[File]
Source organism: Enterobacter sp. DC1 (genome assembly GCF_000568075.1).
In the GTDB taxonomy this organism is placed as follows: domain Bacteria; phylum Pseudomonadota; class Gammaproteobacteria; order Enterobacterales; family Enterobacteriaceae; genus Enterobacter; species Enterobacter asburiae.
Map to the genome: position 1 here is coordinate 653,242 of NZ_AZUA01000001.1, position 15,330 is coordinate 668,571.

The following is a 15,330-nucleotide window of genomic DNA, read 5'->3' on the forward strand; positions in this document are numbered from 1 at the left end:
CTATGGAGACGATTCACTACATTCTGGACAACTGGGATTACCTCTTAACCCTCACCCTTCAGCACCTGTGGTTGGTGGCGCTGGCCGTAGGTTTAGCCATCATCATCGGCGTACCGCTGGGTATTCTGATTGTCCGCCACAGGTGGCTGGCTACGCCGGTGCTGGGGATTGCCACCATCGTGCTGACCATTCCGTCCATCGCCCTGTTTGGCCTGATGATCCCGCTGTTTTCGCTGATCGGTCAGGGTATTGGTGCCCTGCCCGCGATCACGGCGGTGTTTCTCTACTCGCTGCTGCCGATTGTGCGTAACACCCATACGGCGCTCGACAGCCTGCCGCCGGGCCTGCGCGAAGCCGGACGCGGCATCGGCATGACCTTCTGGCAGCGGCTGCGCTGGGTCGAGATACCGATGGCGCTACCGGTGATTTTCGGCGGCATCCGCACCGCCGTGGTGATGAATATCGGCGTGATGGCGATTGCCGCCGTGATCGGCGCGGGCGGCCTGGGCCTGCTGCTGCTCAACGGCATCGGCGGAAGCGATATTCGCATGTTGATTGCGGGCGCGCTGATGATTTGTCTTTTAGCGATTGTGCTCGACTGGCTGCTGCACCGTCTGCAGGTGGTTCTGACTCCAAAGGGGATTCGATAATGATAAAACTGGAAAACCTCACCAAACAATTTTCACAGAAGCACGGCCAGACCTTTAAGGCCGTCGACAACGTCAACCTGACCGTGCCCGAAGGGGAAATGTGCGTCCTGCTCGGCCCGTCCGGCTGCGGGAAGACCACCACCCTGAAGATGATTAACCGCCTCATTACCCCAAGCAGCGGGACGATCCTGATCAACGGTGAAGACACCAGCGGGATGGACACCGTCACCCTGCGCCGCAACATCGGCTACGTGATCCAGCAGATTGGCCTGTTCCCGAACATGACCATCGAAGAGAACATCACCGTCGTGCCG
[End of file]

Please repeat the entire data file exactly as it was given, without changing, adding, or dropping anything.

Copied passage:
Source organism: Enterobacter sp. DC1 (genome assembly GCF_000568075.1).
In the GTDB taxonomy this organism is placed as follows: domain Bacteria; phylum Pseudomonadota; class Gammaproteobacteria; order Enterobacterales; family Enterobacteriaceae; genus Enterobacter; species Enterobacter asburiae.
Map to the genome: position 1 here is coordinate 653,242 of NZ_AZUA01000001.1, position 15,330 is coordinate 668,571.

The following is a 15,330-nucleotide window of genomic DNA, read 5'->3' on the forward strand; positions in this document are numbered from 1 at the left end:
CTATGGAGACGATTCACTACATTCTGGACAACTGGGATTACCTCTTAACCCTCACCCTTCAGCACCTGTGGTTGGTGGCGCTGGCCGTAGGTTTAGCCATCATCATCGGCGTACCGCTGGGTATTCTGATTGTCCGCCACAGGTGGCTGGCTACGCCGGTGCTGGGGATTGCCACCATCGTGCTGACCATTCCGTCCATCGCCCTGTTTGGCCTGATGATCCCGCTGTTTTCGCTGATCGGTCAGGGTATTGGTGCCCTGCCCGCGATCACGGCGGTGTTTCTCTACTCGCTGCTGCCGATTGTGCGTAACACCCATACGGCGCTCGACAGCCTGCCGCCGGGCCTGCGCGAAGCCGGACGCGGCATCGGCATGACCTTCTGGCAGCGGCTGCGCTGGGTCGAGATACCGATGGCGCTACCGGTGATTTTCGGCGGCATCCGCACCGCCGTGGTGATGAATATCGGCGTGATGGCGATTGCCGCCGTGATCGGCGCGGGCGGCCTGGGCCTGCTGCTGCTCAACGGCATCGGCGGAAGCGATATTCGCATGTTGATTGCGGGCGCGCTGATGATTTGTCTTTTAGCGATTGTGCTCGACTGGCTGCTGCACCGTCTGCAGGTGGTTCTGACTCCAAAGGGGATTCGATAATGATAAAACTGGAAAACCTCACCAAACAATTTTCACAGAAGCACGGCCAGACCTTTAAGGCCGTCGACAACGTCAACCTGACCGTGCCCGAAGGGGAAATGTGCGTCCTGCTCGGCCCGTCCGGCTGCGGGAAGACCACCACCCTGAAGATGATTAACCGCCTCATTACCCCAAGCAGCGGGACGATCCTGATCAACGGTGAAGACACCAGCGGGATGGACACCGTCACCCTGCGCCGCAACATCGGCTACGTGATCCAGCAGATTGGCCTGTTCCCGAACATGACCATCGAAGAGAACATCACCGTCGTGCCG